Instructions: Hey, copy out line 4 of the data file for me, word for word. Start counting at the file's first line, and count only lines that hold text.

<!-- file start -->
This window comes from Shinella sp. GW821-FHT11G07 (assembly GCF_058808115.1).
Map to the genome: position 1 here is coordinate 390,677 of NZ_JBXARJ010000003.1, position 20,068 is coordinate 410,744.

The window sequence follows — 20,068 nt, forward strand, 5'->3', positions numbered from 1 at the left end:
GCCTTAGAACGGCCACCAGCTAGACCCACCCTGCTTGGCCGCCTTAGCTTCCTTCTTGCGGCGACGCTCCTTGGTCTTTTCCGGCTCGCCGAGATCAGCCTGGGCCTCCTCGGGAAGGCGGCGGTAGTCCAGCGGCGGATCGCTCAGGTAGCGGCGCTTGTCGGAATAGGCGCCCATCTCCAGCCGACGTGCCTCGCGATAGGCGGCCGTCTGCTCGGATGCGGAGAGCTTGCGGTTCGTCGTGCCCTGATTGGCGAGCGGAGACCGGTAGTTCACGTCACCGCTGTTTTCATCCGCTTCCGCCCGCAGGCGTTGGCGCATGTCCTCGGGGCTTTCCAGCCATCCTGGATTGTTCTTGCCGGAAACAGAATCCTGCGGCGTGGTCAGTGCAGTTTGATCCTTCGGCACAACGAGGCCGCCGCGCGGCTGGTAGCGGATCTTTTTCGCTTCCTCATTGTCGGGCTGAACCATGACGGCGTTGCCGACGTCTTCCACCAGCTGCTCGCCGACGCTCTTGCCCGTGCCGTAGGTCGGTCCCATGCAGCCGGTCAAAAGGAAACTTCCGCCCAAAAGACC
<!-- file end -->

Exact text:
GCCTTAGAACGGCCACCAGCTAGACCCACCCTGCTTGGCCGCCTTAGCTTCCTTCTTGCGGCGACGCTCCTTGGTCTTTTCCGGCTCGCCGAGATCAGCCTGGGCCTCCTCGGGAAGGCGGCGGTAGTCCAGCGGCGGATCGCTCAGGTAGCGGCGCTTGTCGGAATAGGCGCCCATCTCCAGCCGACGTGCCTCGCGATAGGCGGCCGTCTGCTCGGATGCGGAGAGCTTGCGGTTCGTCGTGCCCTGATTGGCGAGCGGAGACCGGTAGTTCACGTCACCGCTGTTTTCATCCGCTTCCGCCCGCAGGCGTTGGCGCATGTCCTCGGGGCTTTCCAGCCATCCTGGATTGTTCTTGCCGGAAACAGAATCCTGCGGCGTGGTCAGTGCAGTTTGATCCTTCGGCACAACGAGGCCGCCGCGCGGCTGGTAGCGGATCTTTTTCGCTTCCTCATTGTCGGGCTGAACCATGACGGCGTTGCCGACGTCTTCCACCAGCTGCTCGCCGACGCTCTTGCCCGTGCCGTAGGTCGGTCCCATGCAGCCGGTCAAAAGGAAACTTCCGCCCAAAAGACC